even worse loosing all stored logs after a reboot. Sometimes after an unexpected reboot of a device you end up with nothing in your hands to figure out what has caused the reboot.


We can do better with sending all the Logs to a centralized Logging server. It stores all log data independently from the origin. That reduces also the needed time for information gathering. Often you will see once all

the logs are concentrated at one point that many devices have different time stamps on their log massages. To make the logs easy consumable it is important that all log sources have the same time source and pointing

to a synchronized NTP server. Once the centralization problem is solved the biggest benefit comes from the normalization of the Log Data into logical fields that are searchable. This is something that is often done by

a SIEM solution that has been implemented to address the security aspect of logging. But I have seen a lot of SIEM projects where the centralized logging and normalization approach also improves the troubleshooting

capabilities significantly. With all the logs on the same place and format you can find dependency that are not visible in the monitoring. For example I was facing periodically reboots on a series of modular routers.

In the monitoring all the performance graphs looked normal and the router was answering to all SNMP and ICMP based checks as expected until it reboots without any warnings. So I looked into the log data and found

that 24 hours before the reboot was happening that on all of the routers a "memory error massage" was showing up.

Because the vendor needed some time to deliver a bug fix release that addressed this issue we needed a proper alarming for that. So every time we captured the " memory error massage" that triggered the reboot on the

centralized logging server we created an alarm , so that we could at least prepare a scheduled reboot that was manually initialized in a time frame when it effected less users. That was a blind spot in the monitoring

system and sometimes we can improve the alarming with the combination of Logging and active checks. So afterwards you have found the root cause for your problem ask yourself how you can prevent it from causing

an outage the next time. When there is the possibility to achieve that with logging this is worth the effort. You can start small and add more log massages over time that trigger events that are important for you.


I've been working with SQL Server since what seems like forever ++1. The truth is I haven't been a production DBA in more than 6 years (I work in marketing now, in case you didn't know). That means I will soon hit a point in my life where I will be an ex-DBA for the same period of time as I was a production DBA (about seven years). I am fortunate that I still work with SQL Server daily, and consulted from time to time on various projects and performance troubleshooting. It helps keep my skills sharp. I also get to continue to build content as part of my current role, which is a wonderful thing because one of the best ways to learn something is to try to teach it to others. All of this means that over the years I've been able to compile a list of issues that I would consider to be common with SQL Server (and other database platforms like Oracle, no platform is immune to such issues). These are the issues that are often avoidable but not always easy to fix once they have become a problem. The trick for senior administrators such as myself is to help teams understand the costs, benefits, and risks of their application design options so as to avoid these common problems. So, here is my list of the top 5 most common problems with SQL Server.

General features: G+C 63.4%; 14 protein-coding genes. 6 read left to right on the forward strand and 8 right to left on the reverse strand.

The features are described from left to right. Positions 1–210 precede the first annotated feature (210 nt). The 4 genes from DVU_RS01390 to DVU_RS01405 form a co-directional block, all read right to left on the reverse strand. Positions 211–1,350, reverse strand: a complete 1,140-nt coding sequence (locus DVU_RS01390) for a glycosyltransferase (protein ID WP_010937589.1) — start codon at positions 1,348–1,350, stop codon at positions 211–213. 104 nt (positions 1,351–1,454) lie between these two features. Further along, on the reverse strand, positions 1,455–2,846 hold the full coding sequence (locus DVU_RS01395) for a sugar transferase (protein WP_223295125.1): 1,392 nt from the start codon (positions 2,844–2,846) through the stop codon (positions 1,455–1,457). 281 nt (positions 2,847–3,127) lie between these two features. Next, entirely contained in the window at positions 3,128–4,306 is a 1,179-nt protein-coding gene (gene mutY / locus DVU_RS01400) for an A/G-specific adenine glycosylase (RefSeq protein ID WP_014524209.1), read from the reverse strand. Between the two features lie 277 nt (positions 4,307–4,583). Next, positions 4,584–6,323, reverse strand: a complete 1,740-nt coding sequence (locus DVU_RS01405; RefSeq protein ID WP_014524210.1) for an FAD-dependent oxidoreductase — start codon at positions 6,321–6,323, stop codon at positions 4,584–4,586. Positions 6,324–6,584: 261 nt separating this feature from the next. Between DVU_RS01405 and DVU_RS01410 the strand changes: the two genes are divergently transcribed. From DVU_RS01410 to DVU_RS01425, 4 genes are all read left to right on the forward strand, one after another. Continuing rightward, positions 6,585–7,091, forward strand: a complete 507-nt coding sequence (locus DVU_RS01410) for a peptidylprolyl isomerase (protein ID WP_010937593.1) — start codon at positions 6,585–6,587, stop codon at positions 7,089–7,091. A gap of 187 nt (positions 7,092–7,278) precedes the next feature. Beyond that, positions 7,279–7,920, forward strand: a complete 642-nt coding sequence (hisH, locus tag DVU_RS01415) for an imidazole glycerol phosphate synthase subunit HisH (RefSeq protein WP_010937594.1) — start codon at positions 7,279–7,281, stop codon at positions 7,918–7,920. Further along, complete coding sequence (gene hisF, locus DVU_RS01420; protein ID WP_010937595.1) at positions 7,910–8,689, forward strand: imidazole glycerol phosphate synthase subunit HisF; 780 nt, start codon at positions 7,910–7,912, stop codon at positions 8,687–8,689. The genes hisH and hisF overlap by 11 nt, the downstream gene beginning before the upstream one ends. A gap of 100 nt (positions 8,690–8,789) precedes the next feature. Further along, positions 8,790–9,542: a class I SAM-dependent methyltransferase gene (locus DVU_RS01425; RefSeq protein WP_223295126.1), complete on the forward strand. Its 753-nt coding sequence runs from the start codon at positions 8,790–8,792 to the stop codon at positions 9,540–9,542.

Indexes are the number one cause of problems with SQL Server. That doesn't mean SQL Server doesn't do indexes well. These days SQL Server does indexing quite well, actually. No, the issue with indexes and SQL Server have to do with how easy it easy for users to make mistakes with regards to indexing. Missing indexes, wrong indexes, too many indexes, outdated statistics, or a lack of index maintenance are all common issues for users with little to no experience (what we lovingly call 'accidental DBAs'). I know, this area covers a LOT of ground. The truth is that with a little bit of regular maintenance a lot of these issues disappear. Keep in mind that your end-users don't get alerted that the issue is with indexing. They just know that their queries are taking too long, and that's when your phone rings. It's up to you to know and understand how indexing works and how to design proper maintenance.


Poor design decisions

Everyone agrees that great database performance starts with great database design. Yet we still have issues with poor datatype choices, the use of nested views, lack of data archiving, and relational databases with no primary or foreign keys defined. Seriously. No keys defined. At all. You might as well have a bunch of Excel spreadsheets tied together with PowerShell, deploy them to a bunch of cluster nodes with flash drives and terabytes of RAM, and then market that as PowerNoSQL. You're welcome. It can quite difficult to make changes to a system once it has been deployed to production, making poor design choices something that can linger for years. And that bad design often forces developers to make decisions that end up with...